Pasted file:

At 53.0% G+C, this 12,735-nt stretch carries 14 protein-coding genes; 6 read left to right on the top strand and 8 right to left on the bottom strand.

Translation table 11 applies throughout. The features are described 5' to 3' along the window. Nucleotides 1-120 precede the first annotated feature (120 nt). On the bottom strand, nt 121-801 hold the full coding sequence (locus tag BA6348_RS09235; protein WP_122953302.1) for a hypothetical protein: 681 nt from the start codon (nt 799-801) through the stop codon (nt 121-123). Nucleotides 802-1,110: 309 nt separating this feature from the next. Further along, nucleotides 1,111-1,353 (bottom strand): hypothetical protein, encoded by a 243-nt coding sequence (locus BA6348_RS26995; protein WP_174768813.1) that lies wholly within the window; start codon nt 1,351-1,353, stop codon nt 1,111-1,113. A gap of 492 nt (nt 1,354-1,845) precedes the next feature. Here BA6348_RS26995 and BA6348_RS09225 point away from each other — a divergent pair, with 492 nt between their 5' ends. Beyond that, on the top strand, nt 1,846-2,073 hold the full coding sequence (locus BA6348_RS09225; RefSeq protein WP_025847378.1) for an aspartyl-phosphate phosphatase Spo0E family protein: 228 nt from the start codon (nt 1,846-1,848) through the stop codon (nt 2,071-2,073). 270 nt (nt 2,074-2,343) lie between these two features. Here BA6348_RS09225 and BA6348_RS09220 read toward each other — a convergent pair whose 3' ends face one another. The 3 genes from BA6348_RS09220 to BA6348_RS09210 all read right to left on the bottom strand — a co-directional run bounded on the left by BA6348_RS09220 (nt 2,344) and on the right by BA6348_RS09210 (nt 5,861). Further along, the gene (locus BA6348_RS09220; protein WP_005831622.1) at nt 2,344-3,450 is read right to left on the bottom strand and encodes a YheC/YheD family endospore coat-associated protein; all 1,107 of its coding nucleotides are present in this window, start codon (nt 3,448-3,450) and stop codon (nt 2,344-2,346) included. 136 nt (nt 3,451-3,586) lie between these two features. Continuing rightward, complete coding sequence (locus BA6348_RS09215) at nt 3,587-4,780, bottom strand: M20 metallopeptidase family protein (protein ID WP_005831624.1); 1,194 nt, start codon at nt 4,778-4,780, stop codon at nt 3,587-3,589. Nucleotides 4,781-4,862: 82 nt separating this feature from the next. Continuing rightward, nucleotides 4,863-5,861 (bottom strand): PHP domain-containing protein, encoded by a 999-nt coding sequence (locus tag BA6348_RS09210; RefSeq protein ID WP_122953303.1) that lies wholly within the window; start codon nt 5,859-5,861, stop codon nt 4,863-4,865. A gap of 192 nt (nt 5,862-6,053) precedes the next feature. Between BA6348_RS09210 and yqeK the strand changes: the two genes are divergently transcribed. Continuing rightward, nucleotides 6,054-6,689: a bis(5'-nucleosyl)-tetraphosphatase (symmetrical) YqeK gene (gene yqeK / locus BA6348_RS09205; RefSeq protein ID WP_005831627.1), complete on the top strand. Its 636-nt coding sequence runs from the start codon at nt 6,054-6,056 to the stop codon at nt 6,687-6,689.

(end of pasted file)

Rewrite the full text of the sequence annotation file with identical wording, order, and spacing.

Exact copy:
At 53.0% G+C, this 12,735-nt stretch carries 14 protein-coding genes; 6 read left to right on the top strand and 8 right to left on the bottom strand.

Translation table 11 applies throughout. The features are described 5' to 3' along the window. Nucleotides 1-120 precede the first annotated feature (120 nt). On the bottom strand, nt 121-801 hold the full coding sequence (locus tag BA6348_RS09235; protein WP_122953302.1) for a hypothetical protein: 681 nt from the start codon (nt 799-801) through the stop codon (nt 121-123). Nucleotides 802-1,110: 309 nt separating this feature from the next. Further along, nucleotides 1,111-1,353 (bottom strand): hypothetical protein, encoded by a 243-nt coding sequence (locus BA6348_RS26995; protein WP_174768813.1) that lies wholly within the window; start codon nt 1,351-1,353, stop codon nt 1,111-1,113. A gap of 492 nt (nt 1,354-1,845) precedes the next feature. Here BA6348_RS26995 and BA6348_RS09225 point away from each other — a divergent pair, with 492 nt between their 5' ends. Beyond that, on the top strand, nt 1,846-2,073 hold the full coding sequence (locus BA6348_RS09225; RefSeq protein WP_025847378.1) for an aspartyl-phosphate phosphatase Spo0E family protein: 228 nt from the start codon (nt 1,846-1,848) through the stop codon (nt 2,071-2,073). 270 nt (nt 2,074-2,343) lie between these two features. Here BA6348_RS09225 and BA6348_RS09220 read toward each other — a convergent pair whose 3' ends face one another. The 3 genes from BA6348_RS09220 to BA6348_RS09210 all read right to left on the bottom strand — a co-directional run bounded on the left by BA6348_RS09220 (nt 2,344) and on the right by BA6348_RS09210 (nt 5,861). Further along, the gene (locus BA6348_RS09220; protein WP_005831622.1) at nt 2,344-3,450 is read right to left on the bottom strand and encodes a YheC/YheD family endospore coat-associated protein; all 1,107 of its coding nucleotides are present in this window, start codon (nt 3,448-3,450) and stop codon (nt 2,344-2,346) included. 136 nt (nt 3,451-3,586) lie between these two features. Continuing rightward, complete coding sequence (locus BA6348_RS09215) at nt 3,587-4,780, bottom strand: M20 metallopeptidase family protein (protein ID WP_005831624.1); 1,194 nt, start codon at nt 4,778-4,780, stop codon at nt 3,587-3,589. Nucleotides 4,781-4,862: 82 nt separating this feature from the next. Continuing rightward, nucleotides 4,863-5,861 (bottom strand): PHP domain-containing protein, encoded by a 999-nt coding sequence (locus tag BA6348_RS09210; RefSeq protein ID WP_122953303.1) that lies wholly within the window; start codon nt 5,859-5,861, stop codon nt 4,863-4,865. A gap of 192 nt (nt 5,862-6,053) precedes the next feature. Between BA6348_RS09210 and yqeK the strand changes: the two genes are divergently transcribed. Continuing rightward, nucleotides 6,054-6,689: a bis(5'-nucleosyl)-tetraphosphatase (symmetrical) YqeK gene (gene yqeK / locus BA6348_RS09205; RefSeq protein ID WP_005831627.1), complete on the top strand. Its 636-nt coding sequence runs from the start codon at nt 6,054-6,056 to the stop codon at nt 6,687-6,689.